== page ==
AutoML trains several Stacked Ensemble models during the run (unless ensembles are turned off using exclude_algos). We have subdivided the model training in AutoML into “model groups” with different priority levels. After each group is completed, and at the very end of the AutoML process, we train (at most) two additional Stacked Ensembles with the existing models. There are currently two types of Stacked Ensembles: one which includes all the base models (“All Models”), and one comprised only of the best model from each algorithm family (“Best of Family”). The Best of Family ensembles are more optimized for production use since it only contains six (or fewer) base models. It should be relatively fast to use in production (to generate predictions on new data) without much degradation in model performance when compared to the final “All Models” ensemble, for example. This may be useful if you want the model performance boost from ensembling without the added time or complexity of a large ensemble. You can also inspect some of the earlier “All Models” Stacked Ensembles that have fewer models as an alternative to the Best of Family ensembles. The metalearner used in all ensembles is a variant of the default Stacked Ensemble metalearner: a non-negative GLM with regularization (Lasso or Elastic net, chosen by CV) to encourage more sparse ensembles. The metalearner also uses a logit transform (on the base learner CV preds) for classification tasks before training.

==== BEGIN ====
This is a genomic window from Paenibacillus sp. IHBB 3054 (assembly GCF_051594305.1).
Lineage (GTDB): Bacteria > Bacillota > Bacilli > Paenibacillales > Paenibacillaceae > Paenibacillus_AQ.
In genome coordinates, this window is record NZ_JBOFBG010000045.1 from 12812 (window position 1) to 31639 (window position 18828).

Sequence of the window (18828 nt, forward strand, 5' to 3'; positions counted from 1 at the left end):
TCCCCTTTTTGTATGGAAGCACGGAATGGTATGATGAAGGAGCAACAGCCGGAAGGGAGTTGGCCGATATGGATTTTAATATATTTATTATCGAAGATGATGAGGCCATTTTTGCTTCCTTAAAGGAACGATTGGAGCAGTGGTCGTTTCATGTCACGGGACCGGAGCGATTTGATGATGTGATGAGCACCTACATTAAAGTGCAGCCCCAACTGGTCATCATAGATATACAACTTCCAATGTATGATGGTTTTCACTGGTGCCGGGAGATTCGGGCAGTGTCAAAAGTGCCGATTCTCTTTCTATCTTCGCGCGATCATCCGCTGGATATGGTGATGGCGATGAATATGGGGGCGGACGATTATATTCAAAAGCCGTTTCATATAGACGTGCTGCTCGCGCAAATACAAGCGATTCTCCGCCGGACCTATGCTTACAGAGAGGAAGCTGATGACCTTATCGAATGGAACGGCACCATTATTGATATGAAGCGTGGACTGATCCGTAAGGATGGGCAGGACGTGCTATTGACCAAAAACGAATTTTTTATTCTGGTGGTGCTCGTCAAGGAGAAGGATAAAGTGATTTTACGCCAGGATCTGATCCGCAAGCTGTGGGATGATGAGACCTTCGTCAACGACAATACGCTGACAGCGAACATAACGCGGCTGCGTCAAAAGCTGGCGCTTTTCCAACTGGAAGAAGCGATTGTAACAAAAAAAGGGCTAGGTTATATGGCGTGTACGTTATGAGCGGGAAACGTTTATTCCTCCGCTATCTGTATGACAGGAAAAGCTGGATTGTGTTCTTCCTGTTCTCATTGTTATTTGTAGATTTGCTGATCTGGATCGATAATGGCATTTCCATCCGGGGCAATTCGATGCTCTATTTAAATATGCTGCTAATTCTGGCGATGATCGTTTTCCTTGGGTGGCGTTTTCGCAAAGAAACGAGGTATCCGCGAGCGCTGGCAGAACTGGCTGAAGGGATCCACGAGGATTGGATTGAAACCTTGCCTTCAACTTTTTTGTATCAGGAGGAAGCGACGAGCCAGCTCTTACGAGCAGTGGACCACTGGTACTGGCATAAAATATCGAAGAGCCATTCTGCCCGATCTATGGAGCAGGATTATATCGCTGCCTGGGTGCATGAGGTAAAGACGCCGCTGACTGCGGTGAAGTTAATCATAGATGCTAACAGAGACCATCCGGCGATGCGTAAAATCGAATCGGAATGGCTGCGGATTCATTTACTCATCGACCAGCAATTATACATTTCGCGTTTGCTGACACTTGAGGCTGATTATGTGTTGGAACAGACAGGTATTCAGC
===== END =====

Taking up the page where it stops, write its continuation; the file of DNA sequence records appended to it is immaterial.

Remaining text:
For information about how previous versions of AutoML were different than the current one, there’s a brief description here.

  • How do I save AutoML runs?

Rather than saving an AutoML object itself, currently, the best thing to do is to save the models you want to keep, individually. A utility for saving all of the models at once, along with a way to save the AutoML object (with leaderboard), will be added in a future release.